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Common sense for common purpose, please!

Another International Jewellery Fair (IJF) has come and gone and the ‘buzz’ on the first day caught many by surprise; the atmosphere among the retailers and exhibitors was certainly upbeat.

It’s no secret that the jewellery industry has been doing it ‘tough’ for the past two years, though it is not the only retail sector affected by Australia’s current, weird economic conditions – the economy is strong but people aren’t spending, so it was understandable that neither suppliers nor retailers had high hopes for this year’s Fair.

Expertise Events announced that visitor attendance has increased over last year’s event and while it did appear that the mood and numbers were up, it should be remembered how significantly JAA-created industry division and turmoil affected the 2017 event.

What I found more interesting is the change in the pattern of visitor attendance; traditionally, Sunday has been the busiest day but there was no doubt that Saturday was much busier this year.

Sadly, 2017 was not a stellar year for the Australian jewellery industry and the Fair offered a chance to put that behind us. Certainly there were many more smiling faces this year and it felt once more like the good ol’ days where everyone gathers at the Fair to see old friends and colleagues.

Speaking of the ‘good old days’ I think that too many people attempt to compare the Fair to the boon times of 8–10 years ago. Exhibitors and visitors with whom I spoke all noted the improvement over last year but some still pine for the glory days, which is unrealistic.

"While we are discussing common sense matters, perhaps we could look at a more sensible approach to the various jewellery design awards too."

One supplier at the Fair was quick to point the finger at many people when I was discussing this topic. When I asked him if his business was just as good as it was in 2010, he replied, “No”.

I asked him if that was his fault and he answered, “Of course not, times are tough”. So he didn’t want to be held accountable for the state of his business, but in the same breath blamed it on others for the wider industry woes!

Back to my point, we have little control over macro-economic issues but we can get back to the good ol’ days of an industry that is unified and cohesive.

I think it’s interesting to note that Leading Edge is considering scheduling its annual members’ conference to take place during next year’s Fair, rather than at a separate location prior to the event.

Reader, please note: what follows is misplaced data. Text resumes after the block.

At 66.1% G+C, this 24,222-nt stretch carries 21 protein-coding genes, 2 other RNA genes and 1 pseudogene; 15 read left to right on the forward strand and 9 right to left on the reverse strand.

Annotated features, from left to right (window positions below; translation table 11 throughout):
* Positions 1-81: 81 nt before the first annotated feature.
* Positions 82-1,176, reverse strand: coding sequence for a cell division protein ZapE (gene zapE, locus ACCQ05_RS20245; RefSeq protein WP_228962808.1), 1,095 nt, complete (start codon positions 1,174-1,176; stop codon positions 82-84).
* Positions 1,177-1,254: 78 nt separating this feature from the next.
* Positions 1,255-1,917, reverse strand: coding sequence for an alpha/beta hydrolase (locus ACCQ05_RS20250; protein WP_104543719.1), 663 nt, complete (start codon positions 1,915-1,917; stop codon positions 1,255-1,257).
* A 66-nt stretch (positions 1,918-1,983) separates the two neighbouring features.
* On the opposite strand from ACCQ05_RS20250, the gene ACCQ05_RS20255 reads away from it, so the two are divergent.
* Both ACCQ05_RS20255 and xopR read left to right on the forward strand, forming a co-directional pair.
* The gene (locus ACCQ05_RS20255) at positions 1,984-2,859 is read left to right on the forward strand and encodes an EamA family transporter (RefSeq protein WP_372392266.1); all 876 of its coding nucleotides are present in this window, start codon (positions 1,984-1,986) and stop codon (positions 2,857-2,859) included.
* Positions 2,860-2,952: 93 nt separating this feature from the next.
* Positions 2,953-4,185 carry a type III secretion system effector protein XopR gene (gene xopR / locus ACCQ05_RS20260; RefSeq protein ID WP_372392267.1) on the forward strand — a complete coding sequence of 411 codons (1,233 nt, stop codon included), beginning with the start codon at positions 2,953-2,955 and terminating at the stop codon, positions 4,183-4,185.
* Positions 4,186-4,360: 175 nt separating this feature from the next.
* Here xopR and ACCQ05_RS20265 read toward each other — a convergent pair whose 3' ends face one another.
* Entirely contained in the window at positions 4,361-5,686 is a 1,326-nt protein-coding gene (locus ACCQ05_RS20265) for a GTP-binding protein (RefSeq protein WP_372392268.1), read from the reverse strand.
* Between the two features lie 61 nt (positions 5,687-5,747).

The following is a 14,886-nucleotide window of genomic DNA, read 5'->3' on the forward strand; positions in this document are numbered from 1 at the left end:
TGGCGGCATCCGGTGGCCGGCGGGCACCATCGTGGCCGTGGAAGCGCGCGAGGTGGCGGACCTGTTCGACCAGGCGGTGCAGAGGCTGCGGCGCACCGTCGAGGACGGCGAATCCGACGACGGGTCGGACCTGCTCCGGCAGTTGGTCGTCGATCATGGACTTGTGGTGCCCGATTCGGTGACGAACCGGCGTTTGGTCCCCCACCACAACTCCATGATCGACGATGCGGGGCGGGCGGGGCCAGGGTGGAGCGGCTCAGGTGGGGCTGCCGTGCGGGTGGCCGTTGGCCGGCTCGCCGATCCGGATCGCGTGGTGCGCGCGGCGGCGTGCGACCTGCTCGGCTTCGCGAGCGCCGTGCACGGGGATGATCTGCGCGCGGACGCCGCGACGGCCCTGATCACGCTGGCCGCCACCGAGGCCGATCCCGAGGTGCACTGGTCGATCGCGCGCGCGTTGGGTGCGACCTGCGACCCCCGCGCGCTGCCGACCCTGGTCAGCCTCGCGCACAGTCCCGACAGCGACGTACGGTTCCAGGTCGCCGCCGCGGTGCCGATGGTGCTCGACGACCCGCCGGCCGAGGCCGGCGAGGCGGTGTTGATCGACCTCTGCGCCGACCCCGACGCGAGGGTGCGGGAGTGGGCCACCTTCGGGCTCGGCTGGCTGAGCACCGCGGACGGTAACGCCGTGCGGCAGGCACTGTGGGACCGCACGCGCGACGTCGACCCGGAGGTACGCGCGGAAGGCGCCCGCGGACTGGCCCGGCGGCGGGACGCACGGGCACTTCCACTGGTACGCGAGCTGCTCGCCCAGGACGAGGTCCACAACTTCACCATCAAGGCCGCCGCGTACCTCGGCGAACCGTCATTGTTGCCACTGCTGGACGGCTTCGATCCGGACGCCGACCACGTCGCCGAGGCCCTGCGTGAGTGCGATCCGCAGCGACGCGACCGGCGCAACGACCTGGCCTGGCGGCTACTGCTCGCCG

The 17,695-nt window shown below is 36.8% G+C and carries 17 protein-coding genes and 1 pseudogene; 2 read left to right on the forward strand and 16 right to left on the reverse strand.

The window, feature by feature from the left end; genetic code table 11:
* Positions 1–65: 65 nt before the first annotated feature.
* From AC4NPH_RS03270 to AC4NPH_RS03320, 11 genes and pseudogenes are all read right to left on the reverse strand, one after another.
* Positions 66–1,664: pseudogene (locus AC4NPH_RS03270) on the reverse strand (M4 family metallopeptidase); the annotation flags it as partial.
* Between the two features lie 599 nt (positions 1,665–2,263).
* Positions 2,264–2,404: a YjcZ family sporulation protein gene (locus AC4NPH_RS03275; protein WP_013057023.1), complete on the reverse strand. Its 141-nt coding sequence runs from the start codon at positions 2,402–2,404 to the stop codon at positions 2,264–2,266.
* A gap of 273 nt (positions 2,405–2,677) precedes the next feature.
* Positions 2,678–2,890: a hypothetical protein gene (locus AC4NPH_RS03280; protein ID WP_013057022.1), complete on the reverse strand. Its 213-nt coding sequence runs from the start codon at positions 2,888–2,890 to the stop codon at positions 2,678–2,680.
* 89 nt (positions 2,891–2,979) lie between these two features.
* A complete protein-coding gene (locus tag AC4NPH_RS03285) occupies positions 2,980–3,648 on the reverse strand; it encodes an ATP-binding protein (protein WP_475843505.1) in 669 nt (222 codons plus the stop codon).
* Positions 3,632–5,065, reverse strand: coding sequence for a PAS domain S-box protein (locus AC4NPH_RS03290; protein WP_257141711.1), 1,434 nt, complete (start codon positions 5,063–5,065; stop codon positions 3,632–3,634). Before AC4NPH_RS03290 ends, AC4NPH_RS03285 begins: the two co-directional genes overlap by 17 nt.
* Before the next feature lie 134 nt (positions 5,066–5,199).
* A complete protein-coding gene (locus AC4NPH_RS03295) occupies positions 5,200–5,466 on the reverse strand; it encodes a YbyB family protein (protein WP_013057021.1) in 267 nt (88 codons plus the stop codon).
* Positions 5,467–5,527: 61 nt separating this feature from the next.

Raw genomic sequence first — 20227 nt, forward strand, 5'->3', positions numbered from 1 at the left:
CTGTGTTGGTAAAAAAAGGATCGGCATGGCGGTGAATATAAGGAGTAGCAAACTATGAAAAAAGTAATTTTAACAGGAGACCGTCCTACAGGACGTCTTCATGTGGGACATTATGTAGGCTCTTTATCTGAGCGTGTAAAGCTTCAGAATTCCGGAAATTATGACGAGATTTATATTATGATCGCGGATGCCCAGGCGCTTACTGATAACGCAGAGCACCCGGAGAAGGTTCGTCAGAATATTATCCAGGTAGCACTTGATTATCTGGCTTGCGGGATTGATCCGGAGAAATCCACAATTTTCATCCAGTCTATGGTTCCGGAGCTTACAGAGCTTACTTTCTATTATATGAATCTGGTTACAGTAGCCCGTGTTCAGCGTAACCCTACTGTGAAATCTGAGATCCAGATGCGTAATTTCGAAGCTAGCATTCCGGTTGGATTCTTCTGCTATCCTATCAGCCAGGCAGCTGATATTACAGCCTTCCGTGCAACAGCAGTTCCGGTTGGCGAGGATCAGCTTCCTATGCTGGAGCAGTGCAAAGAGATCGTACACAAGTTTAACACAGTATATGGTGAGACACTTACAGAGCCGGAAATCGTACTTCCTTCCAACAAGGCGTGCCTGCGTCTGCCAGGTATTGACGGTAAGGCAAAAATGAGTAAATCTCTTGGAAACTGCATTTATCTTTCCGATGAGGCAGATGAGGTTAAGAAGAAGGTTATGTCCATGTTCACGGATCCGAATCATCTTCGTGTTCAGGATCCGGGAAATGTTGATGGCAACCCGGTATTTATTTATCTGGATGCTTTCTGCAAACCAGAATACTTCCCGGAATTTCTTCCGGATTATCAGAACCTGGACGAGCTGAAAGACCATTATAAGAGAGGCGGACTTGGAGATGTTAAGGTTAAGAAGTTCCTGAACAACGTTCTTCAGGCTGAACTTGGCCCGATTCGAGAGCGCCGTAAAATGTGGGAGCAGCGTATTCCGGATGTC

Unlike Nationwide, which coordinates member activities and education, as well as its annual awards at the Sydney trade show, Leading Edge and Showcase organise their events in the days before.

There has been growing dissatisfaction from suppliers about the inconvenience and expense of attending three separate events – the Leading Edge event, the Showcase event and the Fair – all of which could easily be conducted under one roof at the same time.

This convergence of events used to happen many years ago so there’s no reason why all three buying groups can’t work together with Expertise Events for the benefit of the whole industry, especially after the JAA’s disastrous attempt to divide the trade.

Wouldn’t it be a great thing to see everyone under the one roof in 2019?

While we are discussing common sense matters, perhaps we could look at a more sensible approach to the various jewellery design awards too. There are at least three major competitions – JAA Design Awards, Jewellery Design Awards, Diamond Guild Awards – as well as a few smaller events, all serving a small audience.

There’s so much duplication here, with all three competitions seeking sponsorship from the same companies.

There’s an argument to be had that common sense could prevail here too.

Indeed, let’s nominate 2019 as The Year of Common Sense for the Australian jewellery industry and hopefully achieve a return to the good ol’ days.











ABOUT THE AUTHOR
Coleby Nicholson • Managing Editor

Managing Editor • Jeweller Magazine


Coleby Nicholson is publisher and managing editor of Jeweller magazine. He has covered the jewellery industry for more than a decade and specialises in business-to-business aspects of the industry.









Thursday, 18 October, 2018 12:14pm
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